International Journal of Art & Design Education

Power, Freedom and Resistance – Excavating the Design Jury

Volume 25.3   2006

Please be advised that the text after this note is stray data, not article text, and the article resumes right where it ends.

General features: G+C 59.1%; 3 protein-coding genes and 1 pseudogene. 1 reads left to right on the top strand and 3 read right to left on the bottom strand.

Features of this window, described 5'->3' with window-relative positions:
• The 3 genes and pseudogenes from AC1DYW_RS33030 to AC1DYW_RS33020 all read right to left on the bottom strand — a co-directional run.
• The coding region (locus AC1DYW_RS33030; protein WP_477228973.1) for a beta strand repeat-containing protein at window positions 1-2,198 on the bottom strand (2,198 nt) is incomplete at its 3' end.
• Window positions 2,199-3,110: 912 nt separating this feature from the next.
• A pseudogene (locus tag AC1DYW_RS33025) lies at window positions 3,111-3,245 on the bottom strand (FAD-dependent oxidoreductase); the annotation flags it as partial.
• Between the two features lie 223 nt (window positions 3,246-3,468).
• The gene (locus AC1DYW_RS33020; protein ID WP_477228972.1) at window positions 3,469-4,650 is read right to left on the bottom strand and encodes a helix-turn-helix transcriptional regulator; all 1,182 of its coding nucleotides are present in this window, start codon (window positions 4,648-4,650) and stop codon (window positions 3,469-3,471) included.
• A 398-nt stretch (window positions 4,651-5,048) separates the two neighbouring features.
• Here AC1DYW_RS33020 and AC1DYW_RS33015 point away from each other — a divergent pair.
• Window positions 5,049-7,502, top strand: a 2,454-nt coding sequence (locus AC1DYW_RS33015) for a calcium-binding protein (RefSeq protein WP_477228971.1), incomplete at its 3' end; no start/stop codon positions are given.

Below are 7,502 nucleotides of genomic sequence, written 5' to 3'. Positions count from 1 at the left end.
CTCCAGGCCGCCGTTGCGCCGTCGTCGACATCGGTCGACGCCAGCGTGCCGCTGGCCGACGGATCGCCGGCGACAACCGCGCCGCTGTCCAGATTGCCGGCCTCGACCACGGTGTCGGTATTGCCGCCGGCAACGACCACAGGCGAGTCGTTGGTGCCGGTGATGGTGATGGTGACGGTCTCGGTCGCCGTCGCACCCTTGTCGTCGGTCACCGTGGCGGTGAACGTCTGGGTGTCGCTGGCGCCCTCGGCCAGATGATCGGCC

There can be little argument that the design jury features as a key symbolic event in the education of the architect. However, whilst the centrality of the design jury as a site for learning disciplinary skills, beliefs and values is now widely acknowledged, there continues to be considerable disagreement about what is learnt and how. While critical pedagogues argue that the design jury is a critic-centred event that coerces students into conforming to hegemonic notions of habitus [1], those who promote reflective practice see it as a student-centred event in which a critical dialogue with experts supports students’ construction and re-construction of their own habitus. This paper, inspired by Michel Foucault’s writings on the analytics of power, reports on the findings of a year-long ethnographic study carried out in one British school of architecture that sought to excavate ‘what was really goes on’ in the design jury.